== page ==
Edmondson, Elizabeth. Finding Philippe.

London: Hodder & Stoughton, 2001.

This late author produced a series of very enjoyable romance-mystery-thriller novels, all set in the immediate post-World War II period in Britain — though it somewhat pains me to think of a story set in my own lifetime as “historical fiction” — and this was one of the few I hadn’t previously read.

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LaCour, Nina. Hold Still.

NY: Dutton, 2009.

As I’ve said before, I’ve developed a very high regard for this author, who writes novels branded as “Young Adult,” but which are filled with very adult insights, beautifully realized. This one is about sixteen-year-old Caitlin who, a few weeks before the end of her sophomore year, is informed one morning that her best friend, Ingrid, has killed herself the night before by cutting her wrists.

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Published in: on 28 October 2018 at 2:03 pm  Leave a Comment  
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Feiffer, Jules. Kill My Mother: A Graphic Novel.

NY: Liveright, 2014.

Feiffer is an amazing cartoonist with amazing longevity. He started drawing for publication shortly after World War II, became Will Eisner’s assistant at the age of seventeen, and his work was showing up in New Yorker, Esquire, and Playboy while Eisenhower was still in the White House. He won every artistic award there is, including an Academy Award, and then branched out into novels, stage plays, and screenplays.

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Shusterman, Neal. Thunderhead.

NY: Simon & Shuster, 2018.

Scythe, the first volume of this new series, was pretty good. It was highly original in its ideas and worldbuilding, it was believable within its own posited future — in which effective immortality requires an artificial population balance in the form of a corps of almost completely above-the-law dealers of death — and it described the interactions among a small group of fascinating characters in vivid action scenes.

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Published in: on 22 October 2018 at 6:45 am  Leave a Comment  
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LaCour, Nina. Everything Leads to You.

NY: Dutton, 2014.

LaCour is one of the most highly-regarded “serious” writers of Young Adult novels working today, and this is one of her best. Yes, it’s a very romantic love story, but it’s also much more. Emi Price is only just finishing high school in Los Angeles but she’s already a set-design intern for a movie studio. Even without the proper training (which she expects to get at UCLA next year), she’s a natural, almost a visionary genius.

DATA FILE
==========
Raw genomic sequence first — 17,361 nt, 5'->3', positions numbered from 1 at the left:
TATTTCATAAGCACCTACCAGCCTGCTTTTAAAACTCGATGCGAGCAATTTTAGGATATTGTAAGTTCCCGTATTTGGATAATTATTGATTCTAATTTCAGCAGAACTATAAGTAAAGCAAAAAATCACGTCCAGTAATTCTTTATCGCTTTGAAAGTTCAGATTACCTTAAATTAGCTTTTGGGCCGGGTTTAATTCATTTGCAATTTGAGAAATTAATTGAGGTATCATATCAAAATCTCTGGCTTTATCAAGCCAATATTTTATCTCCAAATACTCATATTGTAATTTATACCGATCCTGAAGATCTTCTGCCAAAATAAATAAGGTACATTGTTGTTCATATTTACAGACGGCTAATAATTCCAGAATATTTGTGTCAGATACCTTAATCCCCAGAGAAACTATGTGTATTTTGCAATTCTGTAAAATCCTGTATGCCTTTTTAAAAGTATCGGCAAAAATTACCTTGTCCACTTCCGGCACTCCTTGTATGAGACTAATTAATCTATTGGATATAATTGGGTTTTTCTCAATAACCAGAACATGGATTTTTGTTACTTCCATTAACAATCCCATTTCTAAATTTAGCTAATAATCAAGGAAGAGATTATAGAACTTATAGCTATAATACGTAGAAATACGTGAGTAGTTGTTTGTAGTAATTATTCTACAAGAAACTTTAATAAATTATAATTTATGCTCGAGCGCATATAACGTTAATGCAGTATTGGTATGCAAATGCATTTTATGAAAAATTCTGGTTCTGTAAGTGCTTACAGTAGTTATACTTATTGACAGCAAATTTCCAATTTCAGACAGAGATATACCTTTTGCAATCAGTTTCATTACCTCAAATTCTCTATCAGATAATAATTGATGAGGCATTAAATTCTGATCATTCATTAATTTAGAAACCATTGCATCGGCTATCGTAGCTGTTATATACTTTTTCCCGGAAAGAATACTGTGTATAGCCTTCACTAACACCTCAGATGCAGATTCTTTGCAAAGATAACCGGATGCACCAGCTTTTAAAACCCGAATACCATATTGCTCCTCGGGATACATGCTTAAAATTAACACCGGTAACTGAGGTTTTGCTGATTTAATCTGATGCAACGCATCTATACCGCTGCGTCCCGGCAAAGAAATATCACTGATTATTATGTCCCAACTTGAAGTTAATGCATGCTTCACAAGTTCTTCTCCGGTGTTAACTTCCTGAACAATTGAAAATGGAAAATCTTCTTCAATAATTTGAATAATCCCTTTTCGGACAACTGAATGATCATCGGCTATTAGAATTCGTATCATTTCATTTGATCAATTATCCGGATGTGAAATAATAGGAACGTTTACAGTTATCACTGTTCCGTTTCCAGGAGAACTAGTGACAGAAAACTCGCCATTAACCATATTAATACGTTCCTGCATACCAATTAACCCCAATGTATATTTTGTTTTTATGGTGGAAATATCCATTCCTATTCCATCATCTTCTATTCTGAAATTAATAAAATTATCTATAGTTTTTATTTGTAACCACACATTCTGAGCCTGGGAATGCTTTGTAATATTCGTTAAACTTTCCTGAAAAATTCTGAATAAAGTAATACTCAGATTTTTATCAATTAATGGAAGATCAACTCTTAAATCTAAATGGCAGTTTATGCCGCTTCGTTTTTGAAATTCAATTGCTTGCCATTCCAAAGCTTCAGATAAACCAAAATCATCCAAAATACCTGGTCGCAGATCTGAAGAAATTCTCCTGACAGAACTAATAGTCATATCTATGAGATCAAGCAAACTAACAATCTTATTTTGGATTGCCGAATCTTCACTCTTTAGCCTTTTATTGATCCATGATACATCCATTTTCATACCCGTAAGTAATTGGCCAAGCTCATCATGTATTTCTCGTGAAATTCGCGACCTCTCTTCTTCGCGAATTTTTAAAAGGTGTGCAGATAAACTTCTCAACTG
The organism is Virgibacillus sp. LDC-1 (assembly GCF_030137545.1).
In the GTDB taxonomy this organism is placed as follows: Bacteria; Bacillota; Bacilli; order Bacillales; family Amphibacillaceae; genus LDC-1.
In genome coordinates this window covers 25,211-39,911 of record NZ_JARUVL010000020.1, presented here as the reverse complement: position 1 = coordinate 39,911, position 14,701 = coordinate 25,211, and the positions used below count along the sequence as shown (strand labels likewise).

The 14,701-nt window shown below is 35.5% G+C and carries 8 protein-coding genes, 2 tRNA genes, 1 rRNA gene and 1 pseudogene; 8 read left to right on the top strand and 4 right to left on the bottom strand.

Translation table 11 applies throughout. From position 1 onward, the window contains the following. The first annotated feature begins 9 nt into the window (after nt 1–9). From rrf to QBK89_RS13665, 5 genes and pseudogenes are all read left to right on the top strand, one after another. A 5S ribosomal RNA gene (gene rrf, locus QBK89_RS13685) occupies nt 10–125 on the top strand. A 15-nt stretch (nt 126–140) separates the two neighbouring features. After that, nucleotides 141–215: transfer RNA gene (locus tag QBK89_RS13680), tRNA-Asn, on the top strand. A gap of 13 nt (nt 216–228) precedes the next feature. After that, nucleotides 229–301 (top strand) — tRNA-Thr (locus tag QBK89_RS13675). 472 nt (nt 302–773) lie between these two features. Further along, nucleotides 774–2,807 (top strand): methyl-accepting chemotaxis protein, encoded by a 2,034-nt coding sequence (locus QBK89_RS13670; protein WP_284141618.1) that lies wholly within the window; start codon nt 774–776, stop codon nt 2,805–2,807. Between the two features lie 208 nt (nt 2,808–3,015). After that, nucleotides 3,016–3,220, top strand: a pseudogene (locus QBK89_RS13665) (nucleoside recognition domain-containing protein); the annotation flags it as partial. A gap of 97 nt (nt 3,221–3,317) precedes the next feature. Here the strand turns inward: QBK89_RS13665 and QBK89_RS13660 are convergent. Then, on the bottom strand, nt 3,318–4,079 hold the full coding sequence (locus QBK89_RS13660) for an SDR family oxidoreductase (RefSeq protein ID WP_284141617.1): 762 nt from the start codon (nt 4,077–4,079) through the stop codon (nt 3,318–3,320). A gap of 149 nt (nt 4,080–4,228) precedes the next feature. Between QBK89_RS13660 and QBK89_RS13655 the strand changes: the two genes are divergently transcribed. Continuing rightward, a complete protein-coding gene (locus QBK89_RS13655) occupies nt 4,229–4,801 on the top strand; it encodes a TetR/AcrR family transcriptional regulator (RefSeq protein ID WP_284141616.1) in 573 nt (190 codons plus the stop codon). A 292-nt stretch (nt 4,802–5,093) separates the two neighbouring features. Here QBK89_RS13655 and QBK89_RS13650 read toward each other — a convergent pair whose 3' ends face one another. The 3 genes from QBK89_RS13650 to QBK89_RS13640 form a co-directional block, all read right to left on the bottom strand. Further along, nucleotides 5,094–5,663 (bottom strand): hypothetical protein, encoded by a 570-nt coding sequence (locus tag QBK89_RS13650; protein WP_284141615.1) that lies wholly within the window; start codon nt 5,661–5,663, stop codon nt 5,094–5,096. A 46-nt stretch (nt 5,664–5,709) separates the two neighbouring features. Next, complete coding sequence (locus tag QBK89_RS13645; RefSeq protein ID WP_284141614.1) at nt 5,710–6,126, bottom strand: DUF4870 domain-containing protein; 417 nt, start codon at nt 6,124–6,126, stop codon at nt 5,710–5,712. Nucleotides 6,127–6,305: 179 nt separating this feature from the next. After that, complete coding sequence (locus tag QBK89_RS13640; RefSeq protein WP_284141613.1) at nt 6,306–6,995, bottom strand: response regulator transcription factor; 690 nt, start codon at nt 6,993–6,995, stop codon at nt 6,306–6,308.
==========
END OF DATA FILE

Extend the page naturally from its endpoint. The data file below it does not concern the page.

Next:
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Fitzgerald, Meags. Photobooth: A Biography.

Greenwich, NS: Conundrum Press, 2014.

I’m old enough to remember when nearly every dime store, bus station, and amusement park had a coin-operated photobooth. Close the curtain, take a seat, feed in a couple of quarters, and smile — or, more likely, if you were a teenager, make faces. And out would come a strip of six black-and-white wallet-size portraits. Because the image was printed directly to paper and there was no negative, each shot was unique and non-repeatable — a tiny time capsule of a single moment in your life.

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Published in: on 15 October 2018 at 5:28 am  Leave a Comment  
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Wells, Martha. Artificial Condition.

NY: Macmillan/Tom Doherty, 2018.

I got hooked on All Systems Red, the first volume of the “Murderbot Diaries,” and I’ve been looking forward to this one, but it’s somehow less satisfying than I had expected. Perhaps it’s because we already know a lot about the protagonist now, and the strange circumstances that govern his life, but this second adventure just doesn’t seem to have quite the same kick.

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Miller, Madeline. Circe.

NY: Little, Brown, 2018.

I’m pretty demanding when it comes to historical fiction, and I read a lot of it, but I was pretty much blown away by Miller’s first novel, The Song of Achilles. And now she’s done it again. Both books are now in my “Top Ten Historicals” list. This one is somewhat different from the first book, too, in that the protagonist (and most of the other characters, for that matter) isn’t even mortal. She’s Circe (“Hawk”), daughter of Helios, the Titan sun god, and a nymph, and she doesn’t have much power compared to the arrogant Olympians, but she knows how to use what she’s got.

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Mack, Stan. Taxes, the Tea Party, and Those Revolting Rebels: A History in Comics of the American Revolution.

NY: NBM Publishing, 1994.

I can’t help it, I’m always a little suspicious of books that attempt to impart serious nonfictional material to younger readers in a “cartoon” format. It’s so easy to talk down and to err on the side of froth.

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Published in: on 6 October 2018 at 7:13 am  Leave a Comment  
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Shusterman, Neal. Scythe.

NY: Simon & Schuster, 2016.

This is one of the more innovative and original SF novels I’ve read recently. I thought, from the jacket copy, that it would be fantasy, but it’s actually pretty “hard” science fiction, set maybe three centuries in our future. It seems that in 2040, the “cloud” of data — the Internet and everything else — reaches the tipping point and becomes sentient, and that’s the end of the old random world. Because humans are now virtually immortal, you can be revived from almost any sort of death, short of complete destruction of the body by fire.

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